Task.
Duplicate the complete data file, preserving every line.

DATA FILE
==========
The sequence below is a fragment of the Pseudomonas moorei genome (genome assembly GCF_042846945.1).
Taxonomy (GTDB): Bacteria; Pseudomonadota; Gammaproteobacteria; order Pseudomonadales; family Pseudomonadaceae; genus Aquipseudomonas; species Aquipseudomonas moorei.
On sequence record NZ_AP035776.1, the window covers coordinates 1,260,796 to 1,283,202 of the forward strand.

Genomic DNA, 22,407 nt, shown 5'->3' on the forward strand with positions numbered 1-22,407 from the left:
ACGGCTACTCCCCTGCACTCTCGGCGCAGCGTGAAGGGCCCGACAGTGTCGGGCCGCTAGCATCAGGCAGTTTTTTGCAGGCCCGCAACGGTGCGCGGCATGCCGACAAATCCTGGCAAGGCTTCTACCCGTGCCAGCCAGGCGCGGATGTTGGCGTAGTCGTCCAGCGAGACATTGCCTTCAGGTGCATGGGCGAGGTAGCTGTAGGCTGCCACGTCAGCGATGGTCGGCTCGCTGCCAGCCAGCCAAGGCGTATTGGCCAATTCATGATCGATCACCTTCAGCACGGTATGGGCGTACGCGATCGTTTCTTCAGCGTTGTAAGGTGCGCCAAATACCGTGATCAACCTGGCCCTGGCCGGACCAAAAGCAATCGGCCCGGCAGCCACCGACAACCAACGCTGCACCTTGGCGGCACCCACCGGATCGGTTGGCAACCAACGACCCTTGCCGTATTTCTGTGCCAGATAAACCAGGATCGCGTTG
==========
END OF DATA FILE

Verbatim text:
The sequence below is a fragment of the Pseudomonas moorei genome (genome assembly GCF_042846945.1).
Taxonomy (GTDB): Bacteria; Pseudomonadota; Gammaproteobacteria; order Pseudomonadales; family Pseudomonadaceae; genus Aquipseudomonas; species Aquipseudomonas moorei.
On sequence record NZ_AP035776.1, the window covers coordinates 1,260,796 to 1,283,202 of the forward strand.

Genomic DNA, 22,407 nt, shown 5'->3' on the forward strand with positions numbered 1-22,407 from the left:
ACGGCTACTCCCCTGCACTCTCGGCGCAGCGTGAAGGGCCCGACAGTGTCGGGCCGCTAGCATCAGGCAGTTTTTTGCAGGCCCGCAACGGTGCGCGGCATGCCGACAAATCCTGGCAAGGCTTCTACCCGTGCCAGCCAGGCGCGGATGTTGGCGTAGTCGTCCAGCGAGACATTGCCTTCAGGTGCATGGGCGAGGTAGCTGTAGGCTGCCACGTCAGCGATGGTCGGCTCGCTGCCAGCCAGCCAAGGCGTATTGGCCAATTCATGATCGATCACCTTCAGCACGGTATGGGCGTACGCGATCGTTTCTTCAGCGTTGTAAGGTGCGCCAAATACCGTGATCAACCTGGCCCTGGCCGGACCAAAAGCAATCGGCCCGGCAGCCACCGACAACCAACGCTGCACCTTGGCGGCACCCACCGGATCGGTTGGCAACCAACGACCCTTGCCGTATTTCTGTGCCAGATAAACCAGGATCGCGTTG